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Wives of the Leopard

Gender, Politics, and Culture in the Kingdom of Dahomey
Edna G. Bay
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BUY Cloth · 392 pp. · 6 × 9 · ISBN 9780813917917 · $49.50 · Aug 1998
BUY Paper · 392 pp. · 6 × 9 · ISBN 9780813917924 · $29.50 · Jul 1998
BUY Ebook · 392 pp. · ISBN 9780813923864 · $29.50 · Jun 2012

Wives of the Leopard explores power and culture in a pre-colonial West African state whose army of women and practice of human sacrifice earned it notoriety in the racist imagination of late nineteenth-century Europe and America. Tracing two hundred years of the history of Dahomey up to the French colonial conquest in 1894, the book follows change in two central institutions. One was the monarchy, the coalitions of men and women who seized and wielded power in the name of the king. The second was the palace, a household of several thousand wives of the king who supported and managed state functions.

Looking at Dahomey against the backdrop of the Atlantic slave trade and the growth of European imperialism, Edan G. Bay reaches for a distinctly Dahomean perspective as she weaves together evidence drawn from travelers' memoirs and local oral accounts, from the religious practices of vodun, and from ethnographic studies of the twentieth century. Wives of the Leopard thoroughly integrates gender into the political analysis of state systems, effectively creating a social history of power. More broadly, it argues that women as a whole and men of the lower classes were gradually squeezed out of access to power as economic resources contracted with the decline of the slave trade in the nineteenth century. In these and other ways, the book provides an accessible portrait of Dahomey's complex and fascinating culture without exoticizing it.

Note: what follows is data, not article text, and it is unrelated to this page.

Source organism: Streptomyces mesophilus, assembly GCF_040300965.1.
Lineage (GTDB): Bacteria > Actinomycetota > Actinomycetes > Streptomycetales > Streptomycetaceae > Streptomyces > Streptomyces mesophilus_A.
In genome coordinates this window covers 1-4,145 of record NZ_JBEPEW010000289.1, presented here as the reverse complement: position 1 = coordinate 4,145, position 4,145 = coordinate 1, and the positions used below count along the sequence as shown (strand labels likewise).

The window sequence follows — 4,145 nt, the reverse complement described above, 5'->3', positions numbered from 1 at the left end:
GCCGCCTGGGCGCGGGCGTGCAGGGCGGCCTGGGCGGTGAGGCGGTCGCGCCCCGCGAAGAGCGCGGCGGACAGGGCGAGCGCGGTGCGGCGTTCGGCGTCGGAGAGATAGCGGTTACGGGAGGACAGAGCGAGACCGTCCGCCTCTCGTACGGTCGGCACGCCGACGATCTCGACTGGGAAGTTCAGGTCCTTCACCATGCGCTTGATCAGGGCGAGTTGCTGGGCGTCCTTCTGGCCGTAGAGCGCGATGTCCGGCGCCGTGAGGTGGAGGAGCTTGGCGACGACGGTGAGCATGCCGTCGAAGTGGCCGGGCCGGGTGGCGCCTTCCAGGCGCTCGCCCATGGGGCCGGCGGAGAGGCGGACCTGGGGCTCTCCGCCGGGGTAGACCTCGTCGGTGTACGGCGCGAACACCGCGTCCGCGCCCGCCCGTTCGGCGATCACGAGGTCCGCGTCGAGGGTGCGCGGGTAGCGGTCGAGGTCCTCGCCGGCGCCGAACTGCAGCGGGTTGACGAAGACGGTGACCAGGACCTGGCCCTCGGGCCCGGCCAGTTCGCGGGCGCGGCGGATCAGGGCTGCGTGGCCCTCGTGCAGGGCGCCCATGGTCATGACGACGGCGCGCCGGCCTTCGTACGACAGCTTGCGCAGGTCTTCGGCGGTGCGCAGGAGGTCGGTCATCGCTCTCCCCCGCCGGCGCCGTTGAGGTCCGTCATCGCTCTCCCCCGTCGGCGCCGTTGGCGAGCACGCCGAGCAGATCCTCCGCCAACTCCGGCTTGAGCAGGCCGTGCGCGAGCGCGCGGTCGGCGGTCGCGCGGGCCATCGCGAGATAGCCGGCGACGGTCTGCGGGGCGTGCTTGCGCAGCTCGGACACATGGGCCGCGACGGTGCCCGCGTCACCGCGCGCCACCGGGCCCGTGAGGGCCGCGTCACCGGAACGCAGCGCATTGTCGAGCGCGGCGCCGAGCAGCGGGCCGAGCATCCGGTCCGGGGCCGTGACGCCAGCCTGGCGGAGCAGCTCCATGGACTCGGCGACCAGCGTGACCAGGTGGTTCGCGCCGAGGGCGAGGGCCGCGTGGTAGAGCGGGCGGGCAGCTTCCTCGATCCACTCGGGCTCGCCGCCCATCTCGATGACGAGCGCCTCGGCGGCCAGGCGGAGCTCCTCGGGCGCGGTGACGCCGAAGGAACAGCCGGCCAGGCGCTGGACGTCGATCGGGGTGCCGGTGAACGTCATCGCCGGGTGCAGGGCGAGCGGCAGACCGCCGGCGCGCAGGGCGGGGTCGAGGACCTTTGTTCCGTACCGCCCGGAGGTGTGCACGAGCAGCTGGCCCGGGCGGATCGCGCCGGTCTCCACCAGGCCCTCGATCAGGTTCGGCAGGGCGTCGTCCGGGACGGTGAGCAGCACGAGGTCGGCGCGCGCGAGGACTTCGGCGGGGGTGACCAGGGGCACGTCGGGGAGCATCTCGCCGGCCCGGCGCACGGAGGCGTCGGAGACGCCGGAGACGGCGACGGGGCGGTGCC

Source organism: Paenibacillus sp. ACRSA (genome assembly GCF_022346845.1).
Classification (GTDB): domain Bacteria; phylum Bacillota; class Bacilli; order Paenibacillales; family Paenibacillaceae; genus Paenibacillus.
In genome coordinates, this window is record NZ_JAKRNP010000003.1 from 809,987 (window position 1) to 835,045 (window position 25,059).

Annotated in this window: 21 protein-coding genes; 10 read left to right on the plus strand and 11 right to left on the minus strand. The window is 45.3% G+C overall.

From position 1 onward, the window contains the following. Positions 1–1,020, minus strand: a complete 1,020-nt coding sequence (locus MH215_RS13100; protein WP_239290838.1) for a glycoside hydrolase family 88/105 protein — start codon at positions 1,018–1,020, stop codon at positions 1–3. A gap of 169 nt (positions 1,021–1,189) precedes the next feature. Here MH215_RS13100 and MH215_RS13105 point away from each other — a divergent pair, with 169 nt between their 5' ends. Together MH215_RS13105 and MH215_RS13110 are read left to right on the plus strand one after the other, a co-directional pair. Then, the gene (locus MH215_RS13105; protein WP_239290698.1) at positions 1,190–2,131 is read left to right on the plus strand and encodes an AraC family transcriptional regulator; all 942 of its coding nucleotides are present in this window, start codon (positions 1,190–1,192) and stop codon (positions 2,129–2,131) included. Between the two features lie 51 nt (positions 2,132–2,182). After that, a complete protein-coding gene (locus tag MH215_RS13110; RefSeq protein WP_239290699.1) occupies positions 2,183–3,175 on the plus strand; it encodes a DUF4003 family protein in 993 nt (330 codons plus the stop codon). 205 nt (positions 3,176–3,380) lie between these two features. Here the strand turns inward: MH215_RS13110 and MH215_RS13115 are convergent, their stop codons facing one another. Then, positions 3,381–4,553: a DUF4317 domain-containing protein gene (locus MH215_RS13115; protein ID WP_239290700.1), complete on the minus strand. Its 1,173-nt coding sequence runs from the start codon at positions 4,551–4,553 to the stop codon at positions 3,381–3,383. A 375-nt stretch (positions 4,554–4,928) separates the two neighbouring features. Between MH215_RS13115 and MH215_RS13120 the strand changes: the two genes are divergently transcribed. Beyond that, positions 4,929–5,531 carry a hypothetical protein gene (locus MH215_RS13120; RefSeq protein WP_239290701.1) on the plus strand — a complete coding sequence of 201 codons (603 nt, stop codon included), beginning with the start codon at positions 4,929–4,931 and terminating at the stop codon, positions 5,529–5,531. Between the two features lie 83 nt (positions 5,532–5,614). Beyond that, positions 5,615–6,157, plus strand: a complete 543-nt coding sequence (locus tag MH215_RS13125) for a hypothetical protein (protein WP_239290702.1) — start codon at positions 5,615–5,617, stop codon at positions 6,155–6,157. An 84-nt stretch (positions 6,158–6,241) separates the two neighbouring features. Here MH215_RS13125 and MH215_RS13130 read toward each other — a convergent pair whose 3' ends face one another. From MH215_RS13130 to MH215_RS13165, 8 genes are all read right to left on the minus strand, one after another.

Reviews:


A truly mature work of scholarship, Wives of the Leopard blurs the divisions between political and social history, between ritual studies and military history, between anthropology and history. Edna Bay challenges existing interpretations, advancing our knowledge of Dahomey and suggesting questions and paths to pursue in the study of other political systems in Africa and other parts of the world.

Beverly J. Stoeltje, Indiana University

About the Author(s): 

Edna G. Bay is Associate Professor at the Graduate Institute of the Liberal Arts at Emory University and is the editor of several books in African studies.

 
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